The 21 apps you should download first for your new iPhone X (AAPL)

iPhone X

You’ve managed to get your hands on an iPhone X and now you want to fill it up with apps that show off the power and potential of Apple’s $999 smartphone. 

To help you get started, we’ve picked our favorites.

This list includes both obvious choices you can find on the top charts and lesser-known software that we use and love. And we’ve also pointed out which apps have been updated for the the longer, notch-ed iPhone X screen.

Here’s what to download first: 

VSCO is an excellent photo editing tool and social network.

VSCO is free to download in the App Store and it’s been updated for the iPhone X camera and display.

HQ Trivia lets you take quizzes twice a day for real money.

Download HQ Trivia here

Google Photos uploads all of your pictures to the cloud — and it’s free.

Youtube Embed:
Width: 640px
Height: 360px

If you run out of space on your iPhone, one easy solution is to upload all your photos to Google and then delete them from your phone.

Google Photos is free from the App Store

See the rest of the story at INSIDER
Source: http://www.thisisinsider.com/iphone-x-apps-you-should-download-first-list-2017-11

Samsung’s next flagship smartphone may make an early appearance in January (SSNLF)

DJ Koh Samsung Galaxy

  • Samsung’s next high-end smartphones, the Galaxy S9 and Galaxy S9+, may come earlier than usual.
  • They may make their first appearance as early as next January, at Las Vegas’ Consumer Electronics Show (CES).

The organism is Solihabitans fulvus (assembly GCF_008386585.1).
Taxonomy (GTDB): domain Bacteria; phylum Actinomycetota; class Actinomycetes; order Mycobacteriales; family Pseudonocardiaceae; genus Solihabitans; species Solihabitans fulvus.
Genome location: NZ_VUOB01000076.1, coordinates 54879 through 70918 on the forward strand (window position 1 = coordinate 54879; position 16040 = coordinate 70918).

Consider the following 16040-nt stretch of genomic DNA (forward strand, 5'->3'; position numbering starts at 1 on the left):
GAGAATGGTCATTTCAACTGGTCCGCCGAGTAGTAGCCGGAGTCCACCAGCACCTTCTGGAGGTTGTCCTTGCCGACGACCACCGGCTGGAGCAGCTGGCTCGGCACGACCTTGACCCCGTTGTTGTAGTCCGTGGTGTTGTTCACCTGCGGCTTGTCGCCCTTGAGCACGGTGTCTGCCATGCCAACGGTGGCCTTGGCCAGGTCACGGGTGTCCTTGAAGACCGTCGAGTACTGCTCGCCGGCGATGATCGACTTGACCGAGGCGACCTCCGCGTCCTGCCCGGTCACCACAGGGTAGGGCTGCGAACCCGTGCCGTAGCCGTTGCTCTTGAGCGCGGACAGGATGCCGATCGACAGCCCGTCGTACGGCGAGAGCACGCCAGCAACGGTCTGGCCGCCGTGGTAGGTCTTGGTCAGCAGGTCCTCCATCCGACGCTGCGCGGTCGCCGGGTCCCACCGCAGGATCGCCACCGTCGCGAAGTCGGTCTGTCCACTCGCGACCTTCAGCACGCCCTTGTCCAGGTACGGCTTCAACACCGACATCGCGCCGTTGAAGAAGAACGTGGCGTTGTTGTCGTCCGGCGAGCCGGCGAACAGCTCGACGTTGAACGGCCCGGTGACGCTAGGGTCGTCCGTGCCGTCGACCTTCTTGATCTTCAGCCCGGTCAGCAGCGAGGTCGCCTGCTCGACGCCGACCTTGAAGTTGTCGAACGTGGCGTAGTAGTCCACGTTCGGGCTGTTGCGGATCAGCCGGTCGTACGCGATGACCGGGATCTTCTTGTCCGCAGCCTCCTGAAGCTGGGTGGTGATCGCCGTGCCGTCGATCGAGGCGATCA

• They will reportedly be “iterative” devices, but still pack some new stuff, with a focus on power and overall polish.

Samsung’s new flagship smartphones for the first half of 2018 are already on their way, and may make a super-early appearance at next January’s CES.

The original report, from VentureBeat, mentions that the tentatively named “Galaxy S9” and “Galaxy S9+” will only be “iterative” devices, largely building on the noteworthy, trend-launching, almost bezel-less designs of this year’s S8 duo.

The S9 and S9+ are named “Star 1” and “Star 2” internally, and will reportedly feature the same 5.8- and 6.2-inch Quad HD, AMOLED displays of their respective predecessors.

Processors will apparently get a notable speed boost, however, moving the more energy-efficient 10-nanometer manufacturing process — strongly hinting at Qualcomm’s forthcoming Snapdragon 845, likely in conjunction with a new, in-house made Exynos counterpart for non-US markets.

The added power will also reportedly be coupled with 6GB of RAM, like on the more recent Note 8, as opposed to the 4GB its predecessors had, to better compete with Apple’s increasingly powerful A-line series and stay ahead of the competition in the Android space.